HALIFAX -- Nova Scotia's highest court has issued an unusually blunt rebuke to a judge who delayed an adoption hearing because of "entirely hypothetical" constitutional concerns about whether the child's biological father had been given proper notice.

In a unanimous decision, the Nova Scotia Appeal Court says the adoptive parents of a young baby found themselves caught in a "judge-made vortex of uncertainty and delay" that stalled the adoption for almost a year at great expense and anxiety to the family.

Justice Cindy Bourgeois found that the adoptive parents "did everything right," but suffered a patent injustice due to the hearing judge's unfounded concerns and "intrusion" into the legislative arena.

"There was no good reason for the hearing judge to subject these would-be parents and their child to unnecessary turmoil," she said in the decision released Wednesday, which took the extraordinary step of issuing an order for the adoption.

"They have been through enough," Bourgeois said, adding that the parents and the child "deserve to move on in the building of their family, with the immediate certainty an order for adoption from this court will provide."

At issue was a baby girl, born in March 2016, who was placed into the province's care by the biological mother shortly after birth.

The baby was placed with a couple, who soon filed an adoption application with the consent of the community services minister.

However, a judge of the Nova Scotia Supreme Court's family division did not grant the uncontested application.

Associate Chief Justice Lawrence O'Neil expressed concerns related to the absence of consent from the biological father.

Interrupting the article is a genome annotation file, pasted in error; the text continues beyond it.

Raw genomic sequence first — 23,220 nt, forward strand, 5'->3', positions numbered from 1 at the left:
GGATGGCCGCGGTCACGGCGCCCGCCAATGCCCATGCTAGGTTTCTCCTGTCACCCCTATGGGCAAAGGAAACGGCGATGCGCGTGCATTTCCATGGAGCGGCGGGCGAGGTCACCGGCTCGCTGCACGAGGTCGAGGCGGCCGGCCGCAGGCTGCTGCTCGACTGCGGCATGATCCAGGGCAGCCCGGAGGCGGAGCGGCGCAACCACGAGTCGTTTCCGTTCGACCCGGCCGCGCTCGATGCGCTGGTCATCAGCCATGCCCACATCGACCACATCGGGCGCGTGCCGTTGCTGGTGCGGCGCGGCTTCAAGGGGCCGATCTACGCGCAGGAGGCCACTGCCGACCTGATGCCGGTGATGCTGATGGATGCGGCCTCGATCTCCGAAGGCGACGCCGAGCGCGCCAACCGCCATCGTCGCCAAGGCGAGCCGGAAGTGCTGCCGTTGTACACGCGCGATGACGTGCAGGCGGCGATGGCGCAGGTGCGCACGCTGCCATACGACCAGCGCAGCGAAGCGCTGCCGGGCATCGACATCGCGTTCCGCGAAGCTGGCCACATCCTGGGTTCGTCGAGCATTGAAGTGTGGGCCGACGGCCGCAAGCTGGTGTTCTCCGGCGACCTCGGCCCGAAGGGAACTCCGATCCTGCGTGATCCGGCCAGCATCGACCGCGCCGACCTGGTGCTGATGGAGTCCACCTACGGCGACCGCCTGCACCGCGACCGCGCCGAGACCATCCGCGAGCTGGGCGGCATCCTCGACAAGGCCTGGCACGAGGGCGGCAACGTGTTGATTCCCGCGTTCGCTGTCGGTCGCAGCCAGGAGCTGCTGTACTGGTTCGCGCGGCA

He assured the prospective parents it was a "technical issue" that could be addressed quickly -- within a week to 10 days.

A lawyer for the adoptive parents responded to O'Neil's concerns in a formal letter a few days later, pointing out that a "child in care" only required ministerial consent and alerted him to case law that supported this.

But the judge was not satisfied and a few weeks later issued a written decision inviting the minister to answer questions.

Lawyers for the minister responded with extensive written submissions indicating that all policies were followed, the required questions had been asked of the birth mother and all the needed consents had been received.

The province also requested a hearing to fully respond to the issues raised by the judge.

But the day before the hearing, O'Neil informed lawyers for the parents and the province that he was considering making a constitutional reference.

At the hearing, a lawyer for the adoptive parents pleaded with the judge to "leave her clients out of it" by granting the adoption.

Lawyers for both the parents and the province argued against making a constitutional reference.

But days later O'Neil notified both parties he would not grant the adoption and was moving forward with his own self-directed Charter-based questions. On his own motion, he referred a number of constitutional questions to himself for determination.

"The issues raised by the hearing judge were moot," Bourgeois said in the appeal decision. "They were not triggered by a litigant with a real, or even potential, argument that the legislation constituted an infringement on their rights.

"The concerns raised were those solely of the hearing judge. They were entirely hypothetical."

Bourgeois said she agreed with the minister's contention that almost "one-half of a young child's life has passed in the context of uncertainty and caregiver anxiety, caused solely by a hearing judge's unilateral 'concerns,' not founded in law.

"We are satisfied that the hearing judge erred in legal principle when forging ahead with a self-directed constitutional reference. With respect, it was inappropriate and ill-conceived. The hearing judge was provided with the correct legal principles and authorities which ought to have informed his decision. In our respectful view, he ignored these and the practical consequences of his decision."